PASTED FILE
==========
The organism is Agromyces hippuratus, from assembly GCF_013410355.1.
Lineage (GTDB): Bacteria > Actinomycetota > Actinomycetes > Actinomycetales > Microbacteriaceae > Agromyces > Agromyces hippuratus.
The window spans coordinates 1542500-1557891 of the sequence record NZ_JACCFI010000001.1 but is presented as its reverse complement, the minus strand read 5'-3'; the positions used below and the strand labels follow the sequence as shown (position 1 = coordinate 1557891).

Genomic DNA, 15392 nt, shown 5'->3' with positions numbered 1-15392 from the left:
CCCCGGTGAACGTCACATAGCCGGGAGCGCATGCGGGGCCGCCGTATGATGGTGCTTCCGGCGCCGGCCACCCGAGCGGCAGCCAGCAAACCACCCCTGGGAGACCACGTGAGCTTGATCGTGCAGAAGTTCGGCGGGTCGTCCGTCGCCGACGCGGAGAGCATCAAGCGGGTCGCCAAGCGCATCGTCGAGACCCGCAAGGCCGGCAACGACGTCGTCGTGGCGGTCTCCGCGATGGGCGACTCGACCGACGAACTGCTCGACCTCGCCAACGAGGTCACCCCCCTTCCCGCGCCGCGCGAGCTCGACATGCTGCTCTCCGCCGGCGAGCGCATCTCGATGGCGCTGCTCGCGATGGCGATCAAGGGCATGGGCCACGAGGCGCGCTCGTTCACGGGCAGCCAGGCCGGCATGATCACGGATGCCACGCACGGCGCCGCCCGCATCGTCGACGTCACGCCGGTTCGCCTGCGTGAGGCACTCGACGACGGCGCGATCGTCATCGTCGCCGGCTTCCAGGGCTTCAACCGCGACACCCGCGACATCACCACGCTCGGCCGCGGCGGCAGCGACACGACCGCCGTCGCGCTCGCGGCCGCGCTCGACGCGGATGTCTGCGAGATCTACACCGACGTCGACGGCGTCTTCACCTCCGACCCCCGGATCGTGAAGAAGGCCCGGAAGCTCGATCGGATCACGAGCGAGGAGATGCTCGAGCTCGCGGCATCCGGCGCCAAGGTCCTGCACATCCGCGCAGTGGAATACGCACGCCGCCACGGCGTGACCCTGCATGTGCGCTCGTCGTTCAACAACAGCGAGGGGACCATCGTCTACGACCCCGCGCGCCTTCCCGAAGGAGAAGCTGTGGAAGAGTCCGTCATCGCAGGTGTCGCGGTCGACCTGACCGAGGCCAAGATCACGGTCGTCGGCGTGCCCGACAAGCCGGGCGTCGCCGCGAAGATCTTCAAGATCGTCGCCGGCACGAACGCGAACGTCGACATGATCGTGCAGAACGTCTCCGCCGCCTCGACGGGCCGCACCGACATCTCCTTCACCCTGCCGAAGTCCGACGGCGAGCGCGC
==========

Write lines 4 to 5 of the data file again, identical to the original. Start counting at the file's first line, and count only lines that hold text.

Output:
Genomic DNA, 15392 nt, shown 5'->3' with positions numbered 1-15392 from the left:
CCCCGGTGAACGTCACATAGCCGGGAGCGCATGCGGGGCCGCCGTATGATGGTGCTTCCGGCGCCGGCCACCCGAGCGGCAGCCAGCAAACCACCCCTGGGAGACCACGTGAGCTTGATCGTGCAGAAGTTCGGCGGGTCGTCCGTCGCCGACGCGGAGAGCATCAAGCGGGTCGCCAAGCGCATCGTCGAGACCCGCAAGGCCGGCAACGACGTCGTCGTGGCGGTCTCCGCGATGGGCGACTCGACCGACGAACTGCTCGACCTCGCCAACGAGGTCACCCCCCTTCCCGCGCCGCGCGAGCTCGACATGCTGCTCTCCGCCGGCGAGCGCATCTCGATGGCGCTGCTCGCGATGGCGATCAAGGGCATGGGCCACGAGGCGCGCTCGTTCACGGGCAGCCAGGCCGGCATGATCACGGATGCCACGCACGGCGCCGCCCGCATCGTCGACGTCACGCCGGTTCGCCTGCGTGAGGCACTCGACGACGGCGCGATCGTCATCGTCGCCGGCTTCCAGGGCTTCAACCGCGACACCCGCGACATCACCACGCTCGGCCGCGGCGGCAGCGACACGACCGCCGTCGCGCTCGCGGCCGCGCTCGACGCGGATGTCTGCGAGATCTACACCGACGTCGACGGCGTCTTCACCTCCGACCCCCGGATCGTGAAGAAGGCCCGGAAGCTCGATCGGATCACGAGCGAGGAGATGCTCGAGCTCGCGGCATCCGGCGCCAAGGTCCTGCACATCCGCGCAGTGGAATACGCACGCCGCCACGGCGTGACCCTGCATGTGCGCTCGTCGTTCAACAACAGCGAGGGGACCATCGTCTACGACCCCGCGCGCCTTCCCGAAGGAGAAGCTGTGGAAGAGTCCGTCATCGCAGGTGTCGCGGTCGACCTGACCGAGGCCAAGATCACGGTCGTCGGCGTGCCCGACAAGCCGGGCGTCGCCGCGAAGATCTTCAAGATCGTCGCCGGCACGAACGCGAACGTCGACATGATCGTGCAGAACGTCTCCGCCGCCTCGACGGGCCGCACCGACATCTCCTTCACCCTGCCGAAGTCCGACGGCGAGCGCGC